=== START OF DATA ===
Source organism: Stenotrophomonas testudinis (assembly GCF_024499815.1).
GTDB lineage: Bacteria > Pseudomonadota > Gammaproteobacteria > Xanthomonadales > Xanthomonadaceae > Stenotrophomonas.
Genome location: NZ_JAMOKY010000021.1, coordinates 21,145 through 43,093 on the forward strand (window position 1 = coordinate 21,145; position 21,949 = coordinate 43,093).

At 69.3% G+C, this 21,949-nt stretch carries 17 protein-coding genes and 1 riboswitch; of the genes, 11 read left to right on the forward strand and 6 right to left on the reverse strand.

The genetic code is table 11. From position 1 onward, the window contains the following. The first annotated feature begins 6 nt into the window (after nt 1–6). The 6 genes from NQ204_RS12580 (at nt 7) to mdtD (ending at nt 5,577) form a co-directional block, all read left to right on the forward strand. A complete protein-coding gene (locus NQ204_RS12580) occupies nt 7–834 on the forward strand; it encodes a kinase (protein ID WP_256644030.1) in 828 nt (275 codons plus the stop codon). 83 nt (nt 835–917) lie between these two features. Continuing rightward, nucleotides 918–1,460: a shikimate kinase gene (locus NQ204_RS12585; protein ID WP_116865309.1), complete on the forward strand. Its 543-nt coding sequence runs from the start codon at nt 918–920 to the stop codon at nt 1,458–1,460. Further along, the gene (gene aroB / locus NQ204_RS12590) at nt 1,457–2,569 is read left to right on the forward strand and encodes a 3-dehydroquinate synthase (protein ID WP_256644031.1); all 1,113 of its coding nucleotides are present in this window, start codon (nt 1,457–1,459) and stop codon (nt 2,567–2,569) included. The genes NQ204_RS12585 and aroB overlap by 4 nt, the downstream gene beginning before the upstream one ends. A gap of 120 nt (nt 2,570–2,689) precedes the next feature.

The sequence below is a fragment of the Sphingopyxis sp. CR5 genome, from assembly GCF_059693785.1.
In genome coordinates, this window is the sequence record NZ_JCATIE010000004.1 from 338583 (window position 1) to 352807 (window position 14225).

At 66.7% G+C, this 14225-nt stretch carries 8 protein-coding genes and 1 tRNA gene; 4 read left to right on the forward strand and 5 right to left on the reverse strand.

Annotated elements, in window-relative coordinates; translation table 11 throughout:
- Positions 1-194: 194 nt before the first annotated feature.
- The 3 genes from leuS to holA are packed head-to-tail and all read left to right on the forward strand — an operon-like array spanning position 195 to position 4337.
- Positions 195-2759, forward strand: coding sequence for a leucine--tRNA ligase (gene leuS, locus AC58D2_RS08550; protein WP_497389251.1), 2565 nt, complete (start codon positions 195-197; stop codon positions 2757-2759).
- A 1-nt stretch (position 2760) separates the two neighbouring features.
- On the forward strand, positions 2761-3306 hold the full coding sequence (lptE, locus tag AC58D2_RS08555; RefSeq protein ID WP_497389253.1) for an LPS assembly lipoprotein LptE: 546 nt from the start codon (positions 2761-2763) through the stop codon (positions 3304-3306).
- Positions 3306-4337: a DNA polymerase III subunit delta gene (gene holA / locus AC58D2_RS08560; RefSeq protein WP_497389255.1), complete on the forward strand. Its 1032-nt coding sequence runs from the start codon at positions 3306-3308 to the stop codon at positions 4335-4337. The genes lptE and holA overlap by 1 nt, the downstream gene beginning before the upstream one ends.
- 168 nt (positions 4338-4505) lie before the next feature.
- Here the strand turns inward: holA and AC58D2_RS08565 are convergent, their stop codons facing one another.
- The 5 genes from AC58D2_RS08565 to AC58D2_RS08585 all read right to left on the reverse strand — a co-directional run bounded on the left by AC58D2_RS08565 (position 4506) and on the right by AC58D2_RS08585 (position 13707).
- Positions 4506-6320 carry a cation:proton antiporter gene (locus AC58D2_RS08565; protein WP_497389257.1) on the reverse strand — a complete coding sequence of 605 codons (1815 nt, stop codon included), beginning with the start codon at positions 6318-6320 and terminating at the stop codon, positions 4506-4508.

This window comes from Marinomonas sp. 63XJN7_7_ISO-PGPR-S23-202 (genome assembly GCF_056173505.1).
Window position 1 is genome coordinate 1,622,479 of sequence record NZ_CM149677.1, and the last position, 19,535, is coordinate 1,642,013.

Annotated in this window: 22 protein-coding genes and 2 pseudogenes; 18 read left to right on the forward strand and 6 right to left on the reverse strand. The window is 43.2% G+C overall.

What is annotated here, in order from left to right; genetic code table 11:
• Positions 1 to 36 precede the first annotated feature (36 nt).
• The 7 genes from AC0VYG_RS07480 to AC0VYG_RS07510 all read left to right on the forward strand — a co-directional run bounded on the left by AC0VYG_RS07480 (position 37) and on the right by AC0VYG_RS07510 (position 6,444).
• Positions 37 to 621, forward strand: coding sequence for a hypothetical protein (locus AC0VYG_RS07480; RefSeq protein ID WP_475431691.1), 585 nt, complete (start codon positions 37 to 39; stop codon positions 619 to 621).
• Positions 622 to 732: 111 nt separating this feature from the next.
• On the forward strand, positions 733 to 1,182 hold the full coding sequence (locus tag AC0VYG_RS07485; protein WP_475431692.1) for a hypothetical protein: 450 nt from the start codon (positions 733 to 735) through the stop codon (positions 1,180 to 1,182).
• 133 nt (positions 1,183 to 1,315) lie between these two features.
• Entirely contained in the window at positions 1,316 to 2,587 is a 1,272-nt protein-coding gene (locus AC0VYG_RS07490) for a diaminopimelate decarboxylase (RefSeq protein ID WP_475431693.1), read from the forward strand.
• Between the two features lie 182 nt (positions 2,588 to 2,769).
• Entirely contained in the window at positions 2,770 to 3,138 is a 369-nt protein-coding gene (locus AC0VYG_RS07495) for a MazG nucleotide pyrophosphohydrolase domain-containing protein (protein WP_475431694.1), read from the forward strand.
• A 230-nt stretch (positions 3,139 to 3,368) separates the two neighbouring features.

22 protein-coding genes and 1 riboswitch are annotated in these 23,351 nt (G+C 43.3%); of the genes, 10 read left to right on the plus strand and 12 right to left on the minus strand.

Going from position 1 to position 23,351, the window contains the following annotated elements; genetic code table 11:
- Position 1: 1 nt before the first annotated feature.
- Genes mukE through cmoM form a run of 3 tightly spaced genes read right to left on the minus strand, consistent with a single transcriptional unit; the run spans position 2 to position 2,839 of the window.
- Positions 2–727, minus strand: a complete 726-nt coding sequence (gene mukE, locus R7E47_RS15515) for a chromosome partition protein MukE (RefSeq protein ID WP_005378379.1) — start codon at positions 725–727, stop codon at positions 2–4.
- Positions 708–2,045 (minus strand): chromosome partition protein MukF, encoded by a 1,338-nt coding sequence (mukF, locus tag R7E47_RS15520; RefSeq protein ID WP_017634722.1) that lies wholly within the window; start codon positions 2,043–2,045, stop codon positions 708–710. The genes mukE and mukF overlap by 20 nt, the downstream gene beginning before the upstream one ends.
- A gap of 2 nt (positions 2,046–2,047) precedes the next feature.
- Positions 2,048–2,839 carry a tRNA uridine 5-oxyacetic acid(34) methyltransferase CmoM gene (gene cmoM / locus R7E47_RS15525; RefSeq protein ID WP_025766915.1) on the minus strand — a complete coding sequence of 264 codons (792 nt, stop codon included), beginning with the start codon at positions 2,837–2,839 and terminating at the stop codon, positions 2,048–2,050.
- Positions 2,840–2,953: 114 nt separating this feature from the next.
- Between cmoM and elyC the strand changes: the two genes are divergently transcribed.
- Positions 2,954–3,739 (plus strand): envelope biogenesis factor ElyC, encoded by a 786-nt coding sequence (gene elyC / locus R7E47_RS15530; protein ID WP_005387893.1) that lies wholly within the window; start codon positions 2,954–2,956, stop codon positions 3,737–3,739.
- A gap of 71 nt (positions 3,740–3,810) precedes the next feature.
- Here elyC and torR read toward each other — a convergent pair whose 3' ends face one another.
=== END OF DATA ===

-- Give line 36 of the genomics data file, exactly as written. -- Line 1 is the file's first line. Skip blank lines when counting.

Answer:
- Position 1: 1 nt before the first annotated feature.